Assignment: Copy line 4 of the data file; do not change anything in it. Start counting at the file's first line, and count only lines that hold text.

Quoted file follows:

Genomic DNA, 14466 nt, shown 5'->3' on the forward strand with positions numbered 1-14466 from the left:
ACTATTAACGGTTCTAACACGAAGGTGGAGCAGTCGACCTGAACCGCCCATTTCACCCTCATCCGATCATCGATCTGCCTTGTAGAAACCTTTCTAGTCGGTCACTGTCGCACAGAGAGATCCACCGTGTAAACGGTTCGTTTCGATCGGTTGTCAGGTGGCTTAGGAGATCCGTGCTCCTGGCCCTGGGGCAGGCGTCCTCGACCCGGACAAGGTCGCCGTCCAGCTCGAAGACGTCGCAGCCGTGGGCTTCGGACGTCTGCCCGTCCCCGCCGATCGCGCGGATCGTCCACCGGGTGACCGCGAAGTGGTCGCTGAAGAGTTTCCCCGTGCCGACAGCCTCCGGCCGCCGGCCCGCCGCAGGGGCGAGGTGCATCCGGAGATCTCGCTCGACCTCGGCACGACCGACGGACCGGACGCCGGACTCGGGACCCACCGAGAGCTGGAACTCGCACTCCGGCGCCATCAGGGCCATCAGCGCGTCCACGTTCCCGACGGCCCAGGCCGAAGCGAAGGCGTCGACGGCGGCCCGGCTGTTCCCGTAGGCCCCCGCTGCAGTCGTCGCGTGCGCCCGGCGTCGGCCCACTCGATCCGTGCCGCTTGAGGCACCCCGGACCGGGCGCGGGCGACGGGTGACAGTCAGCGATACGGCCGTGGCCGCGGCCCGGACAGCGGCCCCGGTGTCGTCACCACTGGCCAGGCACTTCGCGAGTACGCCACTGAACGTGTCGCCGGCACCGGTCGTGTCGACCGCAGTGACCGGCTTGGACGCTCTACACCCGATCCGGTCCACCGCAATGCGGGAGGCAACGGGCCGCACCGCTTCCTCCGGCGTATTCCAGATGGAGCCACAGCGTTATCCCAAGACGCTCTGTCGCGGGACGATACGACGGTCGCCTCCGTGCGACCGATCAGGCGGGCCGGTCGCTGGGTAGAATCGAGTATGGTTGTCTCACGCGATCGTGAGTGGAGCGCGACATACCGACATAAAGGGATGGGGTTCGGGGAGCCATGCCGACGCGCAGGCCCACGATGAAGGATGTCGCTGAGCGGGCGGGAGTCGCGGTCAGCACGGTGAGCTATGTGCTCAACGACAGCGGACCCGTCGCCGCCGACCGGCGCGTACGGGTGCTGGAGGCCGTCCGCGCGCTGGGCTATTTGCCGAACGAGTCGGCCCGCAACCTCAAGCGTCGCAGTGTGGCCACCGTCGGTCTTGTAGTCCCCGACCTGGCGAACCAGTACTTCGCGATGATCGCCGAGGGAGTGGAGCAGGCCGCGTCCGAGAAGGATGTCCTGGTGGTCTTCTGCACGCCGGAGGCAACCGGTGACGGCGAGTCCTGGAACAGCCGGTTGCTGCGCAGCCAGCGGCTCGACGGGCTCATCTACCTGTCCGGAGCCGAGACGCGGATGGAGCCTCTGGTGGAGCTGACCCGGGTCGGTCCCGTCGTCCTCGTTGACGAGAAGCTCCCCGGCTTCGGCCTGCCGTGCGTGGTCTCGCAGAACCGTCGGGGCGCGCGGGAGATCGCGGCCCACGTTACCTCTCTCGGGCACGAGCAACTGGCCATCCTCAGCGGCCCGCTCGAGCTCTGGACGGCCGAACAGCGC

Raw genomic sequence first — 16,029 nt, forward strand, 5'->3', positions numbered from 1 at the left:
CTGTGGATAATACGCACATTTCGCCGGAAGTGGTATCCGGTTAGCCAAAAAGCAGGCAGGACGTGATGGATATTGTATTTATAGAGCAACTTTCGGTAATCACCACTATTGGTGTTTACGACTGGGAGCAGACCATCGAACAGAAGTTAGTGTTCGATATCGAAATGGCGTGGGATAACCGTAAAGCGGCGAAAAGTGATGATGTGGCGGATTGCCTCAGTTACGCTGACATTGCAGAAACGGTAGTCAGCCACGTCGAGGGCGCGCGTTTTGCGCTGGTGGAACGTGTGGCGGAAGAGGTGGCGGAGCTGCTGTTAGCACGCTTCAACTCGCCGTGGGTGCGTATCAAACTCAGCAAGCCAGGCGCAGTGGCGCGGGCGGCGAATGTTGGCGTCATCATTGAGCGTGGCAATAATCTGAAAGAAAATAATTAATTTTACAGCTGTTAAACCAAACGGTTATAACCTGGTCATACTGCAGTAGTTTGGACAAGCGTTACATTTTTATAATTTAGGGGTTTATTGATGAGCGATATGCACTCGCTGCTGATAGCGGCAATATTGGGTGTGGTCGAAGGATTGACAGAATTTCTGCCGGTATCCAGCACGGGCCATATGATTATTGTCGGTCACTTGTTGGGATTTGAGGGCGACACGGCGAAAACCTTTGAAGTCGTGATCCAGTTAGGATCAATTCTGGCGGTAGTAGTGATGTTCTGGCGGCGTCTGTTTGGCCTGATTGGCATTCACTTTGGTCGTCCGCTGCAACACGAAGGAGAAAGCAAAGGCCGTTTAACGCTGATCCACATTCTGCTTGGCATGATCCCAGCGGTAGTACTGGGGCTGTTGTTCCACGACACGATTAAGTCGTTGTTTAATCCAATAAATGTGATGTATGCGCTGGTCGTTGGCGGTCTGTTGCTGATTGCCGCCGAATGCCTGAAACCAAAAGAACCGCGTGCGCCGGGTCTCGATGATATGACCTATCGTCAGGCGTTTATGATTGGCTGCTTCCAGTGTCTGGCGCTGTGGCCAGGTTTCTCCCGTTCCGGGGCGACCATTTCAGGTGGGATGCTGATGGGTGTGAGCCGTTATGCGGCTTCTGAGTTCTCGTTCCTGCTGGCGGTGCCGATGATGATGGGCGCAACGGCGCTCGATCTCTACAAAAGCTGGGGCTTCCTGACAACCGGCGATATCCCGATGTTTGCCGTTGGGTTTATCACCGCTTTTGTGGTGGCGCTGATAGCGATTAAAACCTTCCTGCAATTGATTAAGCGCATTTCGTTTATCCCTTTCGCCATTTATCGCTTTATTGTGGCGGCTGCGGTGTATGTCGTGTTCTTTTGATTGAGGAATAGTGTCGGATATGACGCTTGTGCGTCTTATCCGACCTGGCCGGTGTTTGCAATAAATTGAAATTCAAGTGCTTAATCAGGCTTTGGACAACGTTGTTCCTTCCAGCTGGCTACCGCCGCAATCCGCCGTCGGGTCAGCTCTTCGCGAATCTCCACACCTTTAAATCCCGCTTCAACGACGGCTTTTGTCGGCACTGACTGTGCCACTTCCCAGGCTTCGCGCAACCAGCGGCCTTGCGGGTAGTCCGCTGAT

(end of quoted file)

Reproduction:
CTGTGGATAATACGCACATTTCGCCGGAAGTGGTATCCGGTTAGCCAAAAAGCAGGCAGGACGTGATGGATATTGTATTTATAGAGCAACTTTCGGTAATCACCACTATTGGTGTTTACGACTGGGAGCAGACCATCGAACAGAAGTTAGTGTTCGATATCGAAATGGCGTGGGATAACCGTAAAGCGGCGAAAAGTGATGATGTGGCGGATTGCCTCAGTTACGCTGACATTGCAGAAACGGTAGTCAGCCACGTCGAGGGCGCGCGTTTTGCGCTGGTGGAACGTGTGGCGGAAGAGGTGGCGGAGCTGCTGTTAGCACGCTTCAACTCGCCGTGGGTGCGTATCAAACTCAGCAAGCCAGGCGCAGTGGCGCGGGCGGCGAATGTTGGCGTCATCATTGAGCGTGGCAATAATCTGAAAGAAAATAATTAATTTTACAGCTGTTAAACCAAACGGTTATAACCTGGTCATACTGCAGTAGTTTGGACAAGCGTTACATTTTTATAATTTAGGGGTTTATTGATGAGCGATATGCACTCGCTGCTGATAGCGGCAATATTGGGTGTGGTCGAAGGATTGACAGAATTTCTGCCGGTATCCAGCACGGGCCATATGATTATTGTCGGTCACTTGTTGGGATTTGAGGGCGACACGGCGAAAACCTTTGAAGTCGTGATCCAGTTAGGATCAATTCTGGCGGTAGTAGTGATGTTCTGGCGGCGTCTGTTTGGCCTGATTGGCATTCACTTTGGTCGTCCGCTGCAACACGAAGGAGAAAGCAAAGGCCGTTTAACGCTGATCCACATTCTGCTTGGCATGATCCCAGCGGTAGTACTGGGGCTGTTGTTCCACGACACGATTAAGTCGTTGTTTAATCCAATAAATGTGATGTATGCGCTGGTCGTTGGCGGTCTGTTGCTGATTGCCGCCGAATGCCTGAAACCAAAAGAACCGCGTGCGCCGGGTCTCGATGATATGACCTATCGTCAGGCGTTTATGATTGGCTGCTTCCAGTGTCTGGCGCTGTGGCCAGGTTTCTCCCGTTCCGGGGCGACCATTTCAGGTGGGATGCTGATGGGTGTGAGCCGTTATGCGGCTTCTGAGTTCTCGTTCCTGCTGGCGGTGCCGATGATGATGGGCGCAACGGCGCTCGATCTCTACAAAAGCTGGGGCTTCCTGACAACCGGCGATATCCCGATGTTTGCCGTTGGGTTTATCACCGCTTTTGTGGTGGCGCTGATAGCGATTAAAACCTTCCTGCAATTGATTAAGCGCATTTCGTTTATCCCTTTCGCCATTTATCGCTTTATTGTGGCGGCTGCGGTGTATGTCGTGTTCTTTTGATTGAGGAATAGTGTCGGATATGACGCTTGTGCGTCTTATCCGACCTGGCCGGTGTTTGCAATAAATTGAAATTCAAGTGCTTAATCAGGCTTTGGACAACGTTGTTCCTTCCAGCTGGCTACCGCCGCAATCCGCCGTCGGGTCAGCTCTTCGCGAATCTCCACACCTTTAAATCCCGCTTCAACGACGGCTTTTGTCGGCACTGACTGTGCCACTTCCCAGGCTTCGCGCAACCAGCGGCCTTGCGGGTAGTCCGCTGAT